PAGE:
Hi Mandy,

I used to earn six figures at a high-powered job, and after I had my second child, I decided to stay at home.  I couldn’t bear to watch my kids in daycare at such a young age.  My kids are three years old, and three months.  I am launching my new entrepreneurial venture, so that I can work from home and live anywhere.  But I simply don’t have the time (between breakfast, lunch, dinner, feeding the baby, taking the kids to the park, grocery shopping, bath time, putting the kids to bed), to get any work done and I feel like I’m always falling behind. Should I just ask my husband to support us fully and focus on the kids (for now)?  Am I betraying my talent and contribution to the world by doing so?

Thanks,

Miriam (“Sleep Deprived”) T.

Miriam,

You are my soul sister.  I started this response by typing one handed, as I was burping the baby with the other.  THE STRUGGLE IS REAL.  We try to do everything.  We multitask.  We run around, picking toys off the floor, while keeping a mental tab of everything that we want to create for our businesses.  We listen to podcasts for entrepreneurs while washing the dishes. We are ALWAYS one step ahead.

I do this, day in, day out.  Here’s the problem, and something that I’m struggling with as well.  The problem is that by racing around, doing everything all the time, we’re never HERE.  As in, our mind is already in the future.  We’re already solving some theoretical problem in our minds, spaced out and floating.  So we’re not living in the present.  We’re not mindful of all the beautiful, tender moments that are happening right in front of our eyes.  We get burdened and stressed by the weight of everything we have to do and how little time we have to do it.  We collapse at the end of the day.

What I’ve been trying to do lately is to stay PRESENT in the moment.  If I’m giving my kid a bath, I put my phone down.  If I’m feeding the baby, I focus on her little lips and make sure she isn’t spitting out the bottle.  If I’m taking my kids to the park, then that’s what I’m doing.  In that moment, I am doing my best.  Motherhood is not sainthood.  You are a person, too.  Don’t try to do 234234324 things at the same time.  Just focus on this one little thing, right now.

I make time for myself.  For example, right now my son is at his daycare which he goes to once a week, so I have time to write and work.  Last night, I stayed up late on my laptop after the kids have gone to bed.  If I’m ever on a train, or a bus, I’ll bring my laptop and create a little magic.  I have yet to wake up early before the kids (I’m only human, after all), but you could try that – I hear it works.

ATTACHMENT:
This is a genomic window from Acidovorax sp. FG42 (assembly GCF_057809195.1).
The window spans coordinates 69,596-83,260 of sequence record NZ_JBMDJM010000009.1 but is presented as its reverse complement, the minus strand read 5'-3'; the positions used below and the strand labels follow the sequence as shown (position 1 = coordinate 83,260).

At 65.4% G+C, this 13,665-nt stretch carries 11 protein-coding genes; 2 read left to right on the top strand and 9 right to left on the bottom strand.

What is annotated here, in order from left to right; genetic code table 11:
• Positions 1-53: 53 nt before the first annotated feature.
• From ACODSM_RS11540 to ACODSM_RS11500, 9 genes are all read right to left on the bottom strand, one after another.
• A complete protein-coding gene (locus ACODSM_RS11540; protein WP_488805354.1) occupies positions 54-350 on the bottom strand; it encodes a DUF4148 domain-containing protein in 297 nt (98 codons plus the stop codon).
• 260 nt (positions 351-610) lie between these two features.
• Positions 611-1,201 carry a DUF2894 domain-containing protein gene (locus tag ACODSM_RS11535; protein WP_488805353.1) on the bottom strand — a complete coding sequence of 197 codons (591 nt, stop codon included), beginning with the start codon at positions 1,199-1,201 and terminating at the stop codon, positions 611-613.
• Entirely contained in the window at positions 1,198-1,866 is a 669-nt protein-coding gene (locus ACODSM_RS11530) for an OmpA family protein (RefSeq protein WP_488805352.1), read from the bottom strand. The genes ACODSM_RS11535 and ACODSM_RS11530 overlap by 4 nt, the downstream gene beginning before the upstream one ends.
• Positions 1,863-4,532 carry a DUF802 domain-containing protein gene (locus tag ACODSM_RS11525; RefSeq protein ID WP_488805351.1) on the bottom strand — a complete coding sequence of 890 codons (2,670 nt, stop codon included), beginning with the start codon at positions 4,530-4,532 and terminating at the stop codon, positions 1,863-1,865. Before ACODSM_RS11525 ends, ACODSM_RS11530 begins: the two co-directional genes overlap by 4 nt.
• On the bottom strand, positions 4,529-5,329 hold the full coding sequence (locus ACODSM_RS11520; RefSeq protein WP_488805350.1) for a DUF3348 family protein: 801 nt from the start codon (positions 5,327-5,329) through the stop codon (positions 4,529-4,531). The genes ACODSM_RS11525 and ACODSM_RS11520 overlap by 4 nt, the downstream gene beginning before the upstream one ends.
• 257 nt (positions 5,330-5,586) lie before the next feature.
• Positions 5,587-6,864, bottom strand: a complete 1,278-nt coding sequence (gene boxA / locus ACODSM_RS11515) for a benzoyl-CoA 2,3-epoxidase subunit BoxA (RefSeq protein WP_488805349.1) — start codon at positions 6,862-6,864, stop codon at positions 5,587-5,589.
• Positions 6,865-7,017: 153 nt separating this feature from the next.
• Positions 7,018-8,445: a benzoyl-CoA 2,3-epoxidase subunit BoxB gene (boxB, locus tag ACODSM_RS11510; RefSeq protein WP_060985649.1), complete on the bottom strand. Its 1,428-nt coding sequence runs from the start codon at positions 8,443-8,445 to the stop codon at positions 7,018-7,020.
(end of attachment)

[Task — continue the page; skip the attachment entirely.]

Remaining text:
Let’s also talk about this idea of betraying yourself.  For 20+ years, you were taught to be all about YOU.  What were YOU going to achieve?  Do well in school, get good grades, get a good job, get a promotion, another promotion, succeed at a diet, run a 5K.  All of these things are about you, and you could keep accumulating these little trophies on your invisible feel-good wall.  This is an achievement based mindset.  Being a parent turns that on its head.  What can you “achieve” in parenthood?  Being present, and loving, and careful, and thoughtful…harder to quantify right?  So we feel like a loser!

NO.  YOU’RE NOT.  You’re amazing.  You’re flexing an entirely different set of muscles, and using your deep intuitive side to solve problems, develop patience, and for once in your life, prioritize someone else before yourself.  That shit is HARD, man.  I swear to god, raising two kids while running a business from home is probably FIFTEEN times harder than pitching in front of a crowd of 100 investors.  It’s just that the world doesn’t recognize it or value it.  But that’s cool.  You weren’t put on this earth to get recognition and validation from other people.

As my spiritual advisor once told me, there’s only one person who can be mommy.  And that’s you.

Now go wipe that booger!

Sending you patience and love,

Mandy